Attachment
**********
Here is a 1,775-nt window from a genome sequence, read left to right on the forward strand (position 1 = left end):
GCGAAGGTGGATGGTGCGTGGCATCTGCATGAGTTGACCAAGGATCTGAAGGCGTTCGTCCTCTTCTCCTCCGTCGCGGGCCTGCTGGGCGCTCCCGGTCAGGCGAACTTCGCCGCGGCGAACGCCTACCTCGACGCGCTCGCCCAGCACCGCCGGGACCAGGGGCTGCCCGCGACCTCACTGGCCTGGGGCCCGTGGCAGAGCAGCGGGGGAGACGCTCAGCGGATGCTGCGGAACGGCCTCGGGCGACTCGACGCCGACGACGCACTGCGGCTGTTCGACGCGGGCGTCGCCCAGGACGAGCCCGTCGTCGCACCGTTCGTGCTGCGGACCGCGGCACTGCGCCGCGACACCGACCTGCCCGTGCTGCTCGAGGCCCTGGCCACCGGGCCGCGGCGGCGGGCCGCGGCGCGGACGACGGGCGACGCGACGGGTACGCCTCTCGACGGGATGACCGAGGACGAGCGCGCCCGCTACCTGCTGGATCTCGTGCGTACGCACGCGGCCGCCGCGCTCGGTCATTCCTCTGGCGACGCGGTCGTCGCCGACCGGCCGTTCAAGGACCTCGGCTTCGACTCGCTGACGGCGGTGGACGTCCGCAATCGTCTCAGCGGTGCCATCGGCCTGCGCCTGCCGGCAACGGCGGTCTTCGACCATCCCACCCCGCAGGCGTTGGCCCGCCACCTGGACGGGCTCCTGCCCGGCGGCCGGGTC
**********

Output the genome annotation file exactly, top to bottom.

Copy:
Here is a 1,775-nt window from a genome sequence, read left to right on the forward strand (position 1 = left end):
GCGAAGGTGGATGGTGCGTGGCATCTGCATGAGTTGACCAAGGATCTGAAGGCGTTCGTCCTCTTCTCCTCCGTCGCGGGCCTGCTGGGCGCTCCCGGTCAGGCGAACTTCGCCGCGGCGAACGCCTACCTCGACGCGCTCGCCCAGCACCGCCGGGACCAGGGGCTGCCCGCGACCTCACTGGCCTGGGGCCCGTGGCAGAGCAGCGGGGGAGACGCTCAGCGGATGCTGCGGAACGGCCTCGGGCGACTCGACGCCGACGACGCACTGCGGCTGTTCGACGCGGGCGTCGCCCAGGACGAGCCCGTCGTCGCACCGTTCGTGCTGCGGACCGCGGCACTGCGCCGCGACACCGACCTGCCCGTGCTGCTCGAGGCCCTGGCCACCGGGCCGCGGCGGCGGGCCGCGGCGCGGACGACGGGCGACGCGACGGGTACGCCTCTCGACGGGATGACCGAGGACGAGCGCGCCCGCTACCTGCTGGATCTCGTGCGTACGCACGCGGCCGCCGCGCTCGGTCATTCCTCTGGCGACGCGGTCGTCGCCGACCGGCCGTTCAAGGACCTCGGCTTCGACTCGCTGACGGCGGTGGACGTCCGCAATCGTCTCAGCGGTGCCATCGGCCTGCGCCTGCCGGCAACGGCGGTCTTCGACCATCCCACCCCGCAGGCGTTGGCCCGCCACCTGGACGGGCTCCTGCCCGGCGGCCGGGTC